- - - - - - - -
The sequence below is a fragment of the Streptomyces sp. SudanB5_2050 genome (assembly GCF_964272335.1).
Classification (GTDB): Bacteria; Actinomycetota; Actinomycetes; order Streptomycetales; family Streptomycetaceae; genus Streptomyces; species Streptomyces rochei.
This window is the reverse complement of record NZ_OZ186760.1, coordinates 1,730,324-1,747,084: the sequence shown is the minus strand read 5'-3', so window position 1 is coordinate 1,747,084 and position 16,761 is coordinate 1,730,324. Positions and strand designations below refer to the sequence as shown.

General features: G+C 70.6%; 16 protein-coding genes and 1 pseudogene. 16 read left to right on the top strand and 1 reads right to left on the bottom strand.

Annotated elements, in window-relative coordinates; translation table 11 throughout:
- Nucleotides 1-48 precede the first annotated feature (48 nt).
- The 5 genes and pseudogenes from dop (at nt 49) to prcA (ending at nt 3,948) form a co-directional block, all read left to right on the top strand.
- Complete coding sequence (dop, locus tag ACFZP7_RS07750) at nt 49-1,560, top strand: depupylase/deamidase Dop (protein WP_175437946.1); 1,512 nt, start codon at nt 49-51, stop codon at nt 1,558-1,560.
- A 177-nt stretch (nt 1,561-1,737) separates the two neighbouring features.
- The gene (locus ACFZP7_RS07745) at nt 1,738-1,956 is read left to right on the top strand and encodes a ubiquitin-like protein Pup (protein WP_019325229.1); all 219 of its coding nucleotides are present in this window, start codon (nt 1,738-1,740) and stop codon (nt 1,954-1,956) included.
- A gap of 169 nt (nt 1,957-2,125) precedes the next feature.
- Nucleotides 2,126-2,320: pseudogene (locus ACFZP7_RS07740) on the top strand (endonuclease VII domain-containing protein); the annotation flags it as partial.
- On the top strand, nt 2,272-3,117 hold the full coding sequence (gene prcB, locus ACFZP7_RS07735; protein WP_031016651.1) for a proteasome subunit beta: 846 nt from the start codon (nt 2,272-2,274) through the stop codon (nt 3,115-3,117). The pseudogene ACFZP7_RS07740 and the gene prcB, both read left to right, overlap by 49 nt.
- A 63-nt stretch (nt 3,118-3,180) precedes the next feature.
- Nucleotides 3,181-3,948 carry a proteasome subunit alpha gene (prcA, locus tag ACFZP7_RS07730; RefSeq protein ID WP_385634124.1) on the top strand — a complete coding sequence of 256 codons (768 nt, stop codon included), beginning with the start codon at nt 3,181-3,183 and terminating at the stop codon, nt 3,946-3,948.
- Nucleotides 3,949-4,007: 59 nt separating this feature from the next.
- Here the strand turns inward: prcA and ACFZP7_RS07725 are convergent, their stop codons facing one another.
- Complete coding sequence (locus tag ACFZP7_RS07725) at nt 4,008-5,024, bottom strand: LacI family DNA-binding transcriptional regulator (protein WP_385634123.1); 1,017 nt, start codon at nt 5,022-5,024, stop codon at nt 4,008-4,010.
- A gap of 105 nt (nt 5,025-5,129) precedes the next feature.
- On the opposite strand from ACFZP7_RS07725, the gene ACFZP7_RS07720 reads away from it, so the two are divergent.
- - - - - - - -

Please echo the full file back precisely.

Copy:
The sequence below is a fragment of the Streptomyces sp. SudanB5_2050 genome (assembly GCF_964272335.1).
Classification (GTDB): Bacteria; Actinomycetota; Actinomycetes; order Streptomycetales; family Streptomycetaceae; genus Streptomyces; species Streptomyces rochei.
This window is the reverse complement of record NZ_OZ186760.1, coordinates 1,730,324-1,747,084: the sequence shown is the minus strand read 5'-3', so window position 1 is coordinate 1,747,084 and position 16,761 is coordinate 1,730,324. Positions and strand designations below refer to the sequence as shown.

General features: G+C 70.6%; 16 protein-coding genes and 1 pseudogene. 16 read left to right on the top strand and 1 reads right to left on the bottom strand.

Annotated elements, in window-relative coordinates; translation table 11 throughout:
- Nucleotides 1-48 precede the first annotated feature (48 nt).
- The 5 genes and pseudogenes from dop (at nt 49) to prcA (ending at nt 3,948) form a co-directional block, all read left to right on the top strand.
- Complete coding sequence (dop, locus tag ACFZP7_RS07750) at nt 49-1,560, top strand: depupylase/deamidase Dop (protein WP_175437946.1); 1,512 nt, start codon at nt 49-51, stop codon at nt 1,558-1,560.
- A 177-nt stretch (nt 1,561-1,737) separates the two neighbouring features.
- The gene (locus ACFZP7_RS07745) at nt 1,738-1,956 is read left to right on the top strand and encodes a ubiquitin-like protein Pup (protein WP_019325229.1); all 219 of its coding nucleotides are present in this window, start codon (nt 1,738-1,740) and stop codon (nt 1,954-1,956) included.
- A gap of 169 nt (nt 1,957-2,125) precedes the next feature.
- Nucleotides 2,126-2,320: pseudogene (locus ACFZP7_RS07740) on the top strand (endonuclease VII domain-containing protein); the annotation flags it as partial.
- On the top strand, nt 2,272-3,117 hold the full coding sequence (gene prcB, locus ACFZP7_RS07735; protein WP_031016651.1) for a proteasome subunit beta: 846 nt from the start codon (nt 2,272-2,274) through the stop codon (nt 3,115-3,117). The pseudogene ACFZP7_RS07740 and the gene prcB, both read left to right, overlap by 49 nt.
- A 63-nt stretch (nt 3,118-3,180) precedes the next feature.
- Nucleotides 3,181-3,948 carry a proteasome subunit alpha gene (prcA, locus tag ACFZP7_RS07730; RefSeq protein ID WP_385634124.1) on the top strand — a complete coding sequence of 256 codons (768 nt, stop codon included), beginning with the start codon at nt 3,181-3,183 and terminating at the stop codon, nt 3,946-3,948.
- Nucleotides 3,949-4,007: 59 nt separating this feature from the next.
- Here the strand turns inward: prcA and ACFZP7_RS07725 are convergent, their stop codons facing one another.
- Complete coding sequence (locus tag ACFZP7_RS07725) at nt 4,008-5,024, bottom strand: LacI family DNA-binding transcriptional regulator (protein WP_385634123.1); 1,017 nt, start codon at nt 5,022-5,024, stop codon at nt 4,008-4,010.
- A gap of 105 nt (nt 5,025-5,129) precedes the next feature.
- On the opposite strand from ACFZP7_RS07725, the gene ACFZP7_RS07720 reads away from it, so the two are divergent.